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Under Aquatic Diving Relation with Density of Freshwater and Seawater

Fresh water and Seawater Density

 A liquid has a certain volume and weight and will take the shape of its container. To the diver the most important liquid is water. For all practical determinations water can be measured as being incompressible, and, in the context of this article, the changes in volume or density caused by temperature changes can be ignored. Therefore:

Density (freshwater) = 1000 kg/m3

Seawater differs in density in the different oceans of the world, depending on the amount of dissolved matter (mainly salt) in it. For example, in some parts of the Baltic, the water is nearly fresh, while in the Red Sea, the salt content is very high and so, therefore, is the density. For all practical purposes, and the purposes of this article, the average density can be used:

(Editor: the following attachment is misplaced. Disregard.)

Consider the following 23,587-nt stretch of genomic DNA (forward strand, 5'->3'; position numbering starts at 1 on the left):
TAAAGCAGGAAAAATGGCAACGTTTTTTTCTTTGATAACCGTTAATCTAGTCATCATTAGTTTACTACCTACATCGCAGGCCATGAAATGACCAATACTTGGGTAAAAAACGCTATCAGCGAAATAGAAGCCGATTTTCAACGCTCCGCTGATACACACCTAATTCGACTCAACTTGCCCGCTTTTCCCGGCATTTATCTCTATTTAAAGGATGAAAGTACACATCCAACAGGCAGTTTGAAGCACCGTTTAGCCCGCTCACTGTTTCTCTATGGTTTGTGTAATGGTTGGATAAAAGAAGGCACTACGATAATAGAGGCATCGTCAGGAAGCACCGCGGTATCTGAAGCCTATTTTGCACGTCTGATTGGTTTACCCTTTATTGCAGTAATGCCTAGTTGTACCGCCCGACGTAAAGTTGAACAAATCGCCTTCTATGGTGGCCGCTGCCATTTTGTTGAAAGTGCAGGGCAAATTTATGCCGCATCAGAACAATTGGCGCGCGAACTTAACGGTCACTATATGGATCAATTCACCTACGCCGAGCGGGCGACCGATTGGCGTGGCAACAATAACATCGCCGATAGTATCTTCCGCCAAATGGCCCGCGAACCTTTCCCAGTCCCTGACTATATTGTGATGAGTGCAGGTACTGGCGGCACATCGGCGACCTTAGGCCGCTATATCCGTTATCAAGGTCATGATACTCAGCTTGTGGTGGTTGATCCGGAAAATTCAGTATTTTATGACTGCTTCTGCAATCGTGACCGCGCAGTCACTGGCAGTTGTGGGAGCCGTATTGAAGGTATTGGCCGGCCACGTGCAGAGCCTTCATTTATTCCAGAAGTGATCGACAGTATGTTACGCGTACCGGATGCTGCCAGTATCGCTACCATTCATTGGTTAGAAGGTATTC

Density (sea water) = 1030 kg/m3


The density of fresh water is 1000 kg/m3 and can be considered incompressible for practical purposes. On the other hand, the density of seawater varies in different oceans due to the varying amount of dissolved matter, primarily salt. The average density of seawater is approximately 1030 kg/m3.
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